A COVID Analysis Goes Viral: How the Virus Spreads Indoors, Outdoors and in Other Spaces
One Dartmouth Professor and scientist’s blog post on the science behind the coronavirus and what it takes to get infected has gone viral—and the explanations are straightforward and easy to understand.
It takes as few as 1,000 SARS-CoV2 viral particles to infect someone with the coronavirus. That is based on the MERS and SARS outbreaks.
A single breath releases 50 to 50,000 droplets. If a person coughs or sneezes, 200,000,000 viral particles go everywhere.
At the start of this year, University of Massachusetts Dartmouth Professor Erin Bromage chose the pathogen emerging in China for his class to study. Now, after a pandemic has taken hold of the world and scientists are working to understand the novel coronavirus, Dr. Bromage’s blog post on the virus has gone viral.
The blog post, titled “The Risks—Know Them—Avoid Them,” is an impressive analysis of citations, graphics, research and statistics to help readers understand the coronavirus—and it is incredibly accessible and easy to understand.
The New York Times even caught wind of it and wrote, “By now, a friend may already have forwarded you a much-discussed blog post from a biologist named Erin Bromage—it has more than six million views. It’s an impressively clear explanation of how the virus often spreads inside confined spaces, like restaurants, churches, workplaces, and schools.”
The blog post discusses how the virus spreads with a simple equation: successful infection = exposure to virus + time.
He then explains how that formula works in various settings including the outdoors, public transit and restaurants. He addresses simple questions with very straightforward answers including: Where are people getting sick? How much Virus is released into the environment? What is the role of asymptomatic people spreading the virus? He also discusses the commonality of outbreaks and shares his personal reactions to openings up the economy and public spaces.
An infected person can infect another person just by breathing. And if he or she coughs or sneezes? Many people will likely get infected very quickly. One image from GV Wire exemplifies how important it is the contain your germs with a mask:
“Your sneezes and your coughs expel so much virus that you can infect a whole room of people,” said Dr. Bromage.
A cough releases about 3,000 droplets, and droplets can travel up to 50 miles per hour. A sneeze releases about 30,000 droplets, and droplets can travel at nearly 200 miles per hour. Speaking, Dr. Bromage says, increases the release of respiratory droplets about 10-fold from just breathing. When a person speaks, they release nearly 200 particles per minute. Therefore, scientists agree that it would take about five minutes of speaking with someone face-to-face to receive the required dose of particles to get infected.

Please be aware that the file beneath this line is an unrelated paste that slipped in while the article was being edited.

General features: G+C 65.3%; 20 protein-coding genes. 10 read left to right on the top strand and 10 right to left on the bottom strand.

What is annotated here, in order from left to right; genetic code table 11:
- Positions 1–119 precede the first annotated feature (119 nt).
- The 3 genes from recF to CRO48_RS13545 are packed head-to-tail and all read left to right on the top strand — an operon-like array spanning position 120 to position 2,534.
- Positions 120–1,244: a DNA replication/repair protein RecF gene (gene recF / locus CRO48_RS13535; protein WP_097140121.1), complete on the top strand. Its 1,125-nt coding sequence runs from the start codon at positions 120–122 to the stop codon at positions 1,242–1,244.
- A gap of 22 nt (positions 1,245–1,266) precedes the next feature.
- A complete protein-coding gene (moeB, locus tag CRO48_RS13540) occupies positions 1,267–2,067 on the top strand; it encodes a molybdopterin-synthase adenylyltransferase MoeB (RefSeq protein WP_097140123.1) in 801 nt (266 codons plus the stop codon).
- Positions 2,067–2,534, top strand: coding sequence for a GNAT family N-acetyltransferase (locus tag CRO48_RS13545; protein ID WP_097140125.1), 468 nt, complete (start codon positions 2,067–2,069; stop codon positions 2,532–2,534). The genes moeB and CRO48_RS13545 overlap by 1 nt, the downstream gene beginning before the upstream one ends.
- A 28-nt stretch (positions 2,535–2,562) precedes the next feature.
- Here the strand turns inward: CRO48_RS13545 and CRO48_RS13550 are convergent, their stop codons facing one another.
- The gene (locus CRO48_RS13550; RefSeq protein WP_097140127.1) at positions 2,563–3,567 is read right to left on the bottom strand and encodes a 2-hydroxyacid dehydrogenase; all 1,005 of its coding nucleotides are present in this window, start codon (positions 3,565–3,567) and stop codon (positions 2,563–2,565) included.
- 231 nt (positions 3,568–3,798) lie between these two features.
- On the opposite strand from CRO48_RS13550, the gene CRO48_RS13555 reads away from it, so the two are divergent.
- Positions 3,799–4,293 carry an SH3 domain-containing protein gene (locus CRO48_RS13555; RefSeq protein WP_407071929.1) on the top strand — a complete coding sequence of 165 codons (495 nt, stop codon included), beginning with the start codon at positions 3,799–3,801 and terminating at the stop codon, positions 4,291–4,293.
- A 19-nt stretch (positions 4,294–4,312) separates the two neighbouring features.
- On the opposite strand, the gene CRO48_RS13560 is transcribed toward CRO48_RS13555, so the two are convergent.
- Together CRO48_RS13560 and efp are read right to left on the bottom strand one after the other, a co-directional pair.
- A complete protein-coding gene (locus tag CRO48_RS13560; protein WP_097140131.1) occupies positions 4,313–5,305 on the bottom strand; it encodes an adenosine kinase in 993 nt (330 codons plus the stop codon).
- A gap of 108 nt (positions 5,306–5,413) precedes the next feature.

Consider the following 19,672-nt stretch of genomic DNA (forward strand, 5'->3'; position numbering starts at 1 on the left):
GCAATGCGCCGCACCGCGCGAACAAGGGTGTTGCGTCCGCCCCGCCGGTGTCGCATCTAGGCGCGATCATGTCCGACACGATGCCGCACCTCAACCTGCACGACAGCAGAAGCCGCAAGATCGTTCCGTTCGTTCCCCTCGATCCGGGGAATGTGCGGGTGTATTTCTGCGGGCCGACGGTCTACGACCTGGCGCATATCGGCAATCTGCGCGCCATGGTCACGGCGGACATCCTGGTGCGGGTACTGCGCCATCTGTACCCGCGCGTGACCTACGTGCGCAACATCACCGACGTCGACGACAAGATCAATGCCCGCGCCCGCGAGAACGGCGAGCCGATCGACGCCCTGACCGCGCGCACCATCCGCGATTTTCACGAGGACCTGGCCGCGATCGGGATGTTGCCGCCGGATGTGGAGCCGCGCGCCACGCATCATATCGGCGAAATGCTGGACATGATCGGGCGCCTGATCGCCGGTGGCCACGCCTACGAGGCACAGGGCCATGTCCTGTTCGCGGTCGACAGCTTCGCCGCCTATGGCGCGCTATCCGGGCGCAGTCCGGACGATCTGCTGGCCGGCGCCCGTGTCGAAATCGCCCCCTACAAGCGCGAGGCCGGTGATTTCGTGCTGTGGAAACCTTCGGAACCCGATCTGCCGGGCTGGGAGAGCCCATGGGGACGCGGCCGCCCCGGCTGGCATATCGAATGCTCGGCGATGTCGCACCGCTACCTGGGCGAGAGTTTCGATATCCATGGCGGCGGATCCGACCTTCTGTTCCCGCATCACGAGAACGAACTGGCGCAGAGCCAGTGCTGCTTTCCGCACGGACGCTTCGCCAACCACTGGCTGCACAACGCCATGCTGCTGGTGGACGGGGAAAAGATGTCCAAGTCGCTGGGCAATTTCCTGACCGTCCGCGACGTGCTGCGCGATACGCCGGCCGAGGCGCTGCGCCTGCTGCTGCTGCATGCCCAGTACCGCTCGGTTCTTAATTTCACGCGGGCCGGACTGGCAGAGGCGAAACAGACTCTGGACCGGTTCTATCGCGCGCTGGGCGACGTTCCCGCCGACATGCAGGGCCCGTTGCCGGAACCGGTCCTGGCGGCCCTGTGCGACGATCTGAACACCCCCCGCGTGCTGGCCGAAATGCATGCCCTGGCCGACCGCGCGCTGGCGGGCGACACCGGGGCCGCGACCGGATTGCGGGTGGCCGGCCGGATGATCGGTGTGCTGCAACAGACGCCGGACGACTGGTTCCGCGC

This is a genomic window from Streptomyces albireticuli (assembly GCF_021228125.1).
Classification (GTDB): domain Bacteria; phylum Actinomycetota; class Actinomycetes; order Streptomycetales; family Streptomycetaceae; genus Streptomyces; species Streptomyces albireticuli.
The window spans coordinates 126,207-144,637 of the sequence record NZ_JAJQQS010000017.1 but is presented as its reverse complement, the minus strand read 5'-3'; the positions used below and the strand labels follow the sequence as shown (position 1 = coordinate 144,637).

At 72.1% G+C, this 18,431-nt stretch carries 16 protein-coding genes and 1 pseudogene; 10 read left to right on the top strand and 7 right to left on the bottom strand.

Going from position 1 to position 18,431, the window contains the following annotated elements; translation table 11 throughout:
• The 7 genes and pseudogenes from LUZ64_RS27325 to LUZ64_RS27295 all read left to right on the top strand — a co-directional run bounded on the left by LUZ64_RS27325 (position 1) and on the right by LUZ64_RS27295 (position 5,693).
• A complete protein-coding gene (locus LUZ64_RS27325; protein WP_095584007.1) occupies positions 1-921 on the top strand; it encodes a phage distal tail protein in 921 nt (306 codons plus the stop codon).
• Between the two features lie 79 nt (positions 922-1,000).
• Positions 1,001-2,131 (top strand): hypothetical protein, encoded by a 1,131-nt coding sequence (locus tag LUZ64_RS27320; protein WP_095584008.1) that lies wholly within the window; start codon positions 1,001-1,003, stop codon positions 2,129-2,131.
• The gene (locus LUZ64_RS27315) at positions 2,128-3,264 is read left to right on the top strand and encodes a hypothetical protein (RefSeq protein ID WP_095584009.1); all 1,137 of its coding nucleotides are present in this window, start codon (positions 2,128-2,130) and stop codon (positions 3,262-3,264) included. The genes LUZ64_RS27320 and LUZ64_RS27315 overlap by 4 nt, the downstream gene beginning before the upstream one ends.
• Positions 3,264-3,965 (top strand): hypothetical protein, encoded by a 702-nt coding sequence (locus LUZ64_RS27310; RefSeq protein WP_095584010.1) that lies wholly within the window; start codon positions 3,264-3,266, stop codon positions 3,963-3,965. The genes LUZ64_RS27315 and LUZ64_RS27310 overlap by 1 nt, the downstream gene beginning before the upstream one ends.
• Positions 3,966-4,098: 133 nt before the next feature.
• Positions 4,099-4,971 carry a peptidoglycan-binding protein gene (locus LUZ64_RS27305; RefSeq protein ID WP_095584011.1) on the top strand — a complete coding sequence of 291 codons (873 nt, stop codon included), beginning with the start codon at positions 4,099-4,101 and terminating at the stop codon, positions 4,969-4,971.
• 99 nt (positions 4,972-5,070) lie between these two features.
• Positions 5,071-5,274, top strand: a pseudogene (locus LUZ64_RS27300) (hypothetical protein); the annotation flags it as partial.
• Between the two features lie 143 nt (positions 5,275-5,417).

While scientists are still studying the coronavirus, they are using influenza and similar viruses (SARS and MERS) as guides.
Keeping the successful infection = exposure to virus + time formula in mind, the blog post breaks down a number of environments and the risk of infection in each.
The outdoors, for example, are relatively safe spaces; restaurants, public transit and others are not. Why? The answer has to do with air flow and ventilation (and the formula).
Dr. Bromage discusses how places like restaurants, birthday parties, funerals, public transit, gyms and other spaces with indoor or poor ventilation are breeding grounds for the virus. People are in close quarters with one another for long periods of time. The virus travels through the air from people’s breathing, talking, coughing, sneezing and air ventilation systems. Not to mention, these spaces have shared surfaces like doorknobs and elevator buttons that spread the virus.
Running, walking or cycling outside, however, is a relatively low-risk. The outdoor air is well circulated, and if you are passing someone on a path, you should keep your distance still, but you are likely not being exposed to their particles for long enough to get infected. He references one Vox article that further explains this.
Let’s not forget, too, that the doctor’s claims are founded in science and studies. He shares studies and examples of workplaces, restaurants and venues where one infected person infected many others.
The restaurant study pulls from one focusing on air condition in a restaurant in China. It is published on the CDC’s website, and Dr. Bromage’s post even includes a graphic to demonstrate. One infected person in a restaurant ended up infecting half of his party sitting at the table and many other individuals in the restaurant—just through breathing air flow and air condition ventilation.
Make sure to check out Dr. Bromage’s blog post for a comprehensive view at the science, studies and graphics he has compiled. It’s crucial to understanding the risks of the virus and avoiding them—especially now that parts of the economy and workplace are beginning to reopen.
As he says at the end of his post, “As we are allowed to move around our communities more freely and be in contact with more people in more places more regularly, the risks to ourselves and our family are significant. Even if you are gung-ho for reopening and resuming business as usual, do your part and wear a mask to reduce what you release into the environment. It will help everyone, including your own business.”